SINTEF Converting Seaweed into Biocoal

 Seagriculture EU 2024

The finished product: biocoal derived from seaweeds that can be used to improve soil, and which also stores CO₂. Photo: SINTEF

by Svein Inge Meland, Norwegianscitechnews.com

SINTEF, one of Europe’s largest independent research organizations, is planning to install a seaweed cultivation test facility in the Frohavet, a tract of open ocean located off the Trøndelag coast in mid-Norway. Seaweeds cultivated there will be converted into biocoal and used to improve agricultural land. A new method for carbon capture and storage is now in trial by Norwegian researchers.

Seaweeds have a remarkable ability to absorb CO₂, and, according to Jorunn Skjermo, a research scientist at SINTEF, we ought to be learning how to exploit this process. “Our current plans for emission reductions simply won’t be enough,” she says. “If we are to meet our climate change mitigation targets, we have no time to lose in removing CO₂ from the atmosphere.”

Carbon capture at sea

The process of making biocoal from seaweed will start on land with the cultivation of macroalgae seedlings on ropes. This will take place in labs at SINTEF in Trondheim and at a company based in the Netherlands, thus enabling comparisons to be made between two different approaches. In the autumn, the ropes will be installed at a cultivation facility in the Frohavet, a stretch of open ocean located offshore Fosen on the Trøndelag coast in mid-Norway.

Seaweeds grow slowly in the darker seasons, but as winter recedes and the days get longer, growth will accelerate. It is during this period of growth that the seaweeds absorb CO₂, and next summer they will be ready for harvesting.

Since the concentrations of carbon dioxide in the atmosphere and the oceans are in balance, carbon capture from the sea has the same effect as that from the air.

Locking in the carbon

Once harvested, the seaweeds are then dried before pyrolysis is used to convert them into biocoal. This is achieved by heating them to about 600 degrees in an oxygen-free atmosphere. This process serves to modify the molecular structure and stabilize the carbon. The resulting biocoal is resistant to degradation by fungi and microorganisms.

The pyrolysis stage will be conducted in laboratories at SINTEF Energy Research and at a commercial company. The effect of the biocoal on arable land will be tested at the Mære Agricultural College in Steinkjer.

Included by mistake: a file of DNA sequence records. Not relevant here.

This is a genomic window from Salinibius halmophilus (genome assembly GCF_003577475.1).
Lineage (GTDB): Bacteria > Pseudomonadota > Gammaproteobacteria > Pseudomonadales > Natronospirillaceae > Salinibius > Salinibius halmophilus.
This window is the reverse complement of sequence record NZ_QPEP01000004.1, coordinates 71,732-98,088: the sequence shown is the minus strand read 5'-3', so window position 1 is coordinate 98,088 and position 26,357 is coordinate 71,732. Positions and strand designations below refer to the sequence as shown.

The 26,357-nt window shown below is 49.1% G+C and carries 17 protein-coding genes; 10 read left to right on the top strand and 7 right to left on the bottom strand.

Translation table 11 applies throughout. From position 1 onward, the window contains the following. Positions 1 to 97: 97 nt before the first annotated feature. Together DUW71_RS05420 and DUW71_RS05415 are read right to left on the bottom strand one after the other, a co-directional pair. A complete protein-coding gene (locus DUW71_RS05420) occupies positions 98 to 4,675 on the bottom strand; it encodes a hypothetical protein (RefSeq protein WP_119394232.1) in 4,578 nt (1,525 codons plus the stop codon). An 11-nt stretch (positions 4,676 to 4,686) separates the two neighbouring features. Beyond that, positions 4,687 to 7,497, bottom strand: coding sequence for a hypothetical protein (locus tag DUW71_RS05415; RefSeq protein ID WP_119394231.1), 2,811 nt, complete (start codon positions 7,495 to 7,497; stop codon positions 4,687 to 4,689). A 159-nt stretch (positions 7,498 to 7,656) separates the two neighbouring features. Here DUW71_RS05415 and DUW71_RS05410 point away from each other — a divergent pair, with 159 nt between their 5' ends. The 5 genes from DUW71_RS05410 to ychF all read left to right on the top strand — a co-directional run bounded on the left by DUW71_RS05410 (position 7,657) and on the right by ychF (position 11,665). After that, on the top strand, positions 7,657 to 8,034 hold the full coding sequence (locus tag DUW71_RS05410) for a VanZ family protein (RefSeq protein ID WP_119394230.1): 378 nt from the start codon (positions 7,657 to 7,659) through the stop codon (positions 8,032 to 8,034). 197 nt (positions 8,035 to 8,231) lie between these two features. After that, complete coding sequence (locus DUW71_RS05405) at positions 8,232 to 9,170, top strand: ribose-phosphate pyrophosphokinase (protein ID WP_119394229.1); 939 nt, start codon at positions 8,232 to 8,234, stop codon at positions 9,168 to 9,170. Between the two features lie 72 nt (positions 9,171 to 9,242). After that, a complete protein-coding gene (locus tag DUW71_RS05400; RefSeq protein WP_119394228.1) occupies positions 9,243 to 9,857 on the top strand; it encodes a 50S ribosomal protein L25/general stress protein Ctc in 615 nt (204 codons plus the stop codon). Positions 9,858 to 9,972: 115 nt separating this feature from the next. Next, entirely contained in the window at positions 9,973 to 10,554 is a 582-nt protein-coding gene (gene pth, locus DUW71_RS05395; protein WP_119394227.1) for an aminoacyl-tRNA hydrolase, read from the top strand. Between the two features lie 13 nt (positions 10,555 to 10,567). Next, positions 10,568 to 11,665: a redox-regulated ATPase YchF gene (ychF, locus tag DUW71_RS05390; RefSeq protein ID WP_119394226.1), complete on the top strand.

Improving the soil

“Deriving biocoal from seaweeds both captures and stores CO₂, as well as resulting in a product for which there is a need,” says Skjermo. She is heading the research segment of a project that has been given the name Seaweed Carbon Solutions JIP (Joint Industry Project).

The addition of biocoal to soil is intended to help boost porosity and water binding capacity. It will also create favorable conditions for the growth of microorganisms. When biocoal is combined with a fertilizer product that is also derived from seaweeds, the mixture serves to supply the soil with useful nutrients.

Out at sea

The offshore seaweed cultivation facility comprises a network of powerful ropes, or hawsers, on which the seaweeds grow, suspended from large floats. The facility will be anchored to the sea floor. Most such facilities currently in use in Norway are located close to the shore, but there are many reasons why SINTEF wants to install the trial facility in the open ocean despite the likelihood of much harsher weather conditions.

“Modelling indicates that seaweed yields will be higher the further we are from the coast,” says Skjermo. “We’ll be getting more seaweed per meter of rope. This is partly due to the period with access to nutrient-rich water will be longer. Water temperatures are more stable and the salinity virtually constant,” she says.

Full-scale production in 2030

The test facility will cover an area of 650,000 square meters, with production expected to be in the region of 600 tons of seaweed, which in turn will yield 25 tons of biocoal. SINTEF has calculated that a facility one square kilometer in size will produce 20,000 tons of seaweed annually, equivalent to the capture of 3,000 tons of CO₂.

“I believe that it is realistic to upscale this approach to an industrial facility by 2030,” says Skjermo.

SINTEF’s partners in this project are DNV, Aker BP, Equinor, Wintershall Dea and Ocean Rainforest, which is a company based in the Faroe Islands that combines seaweed cultivation with the construction of cultivation facilities. The project has a budget of NOK 50 million ($5 million USD).

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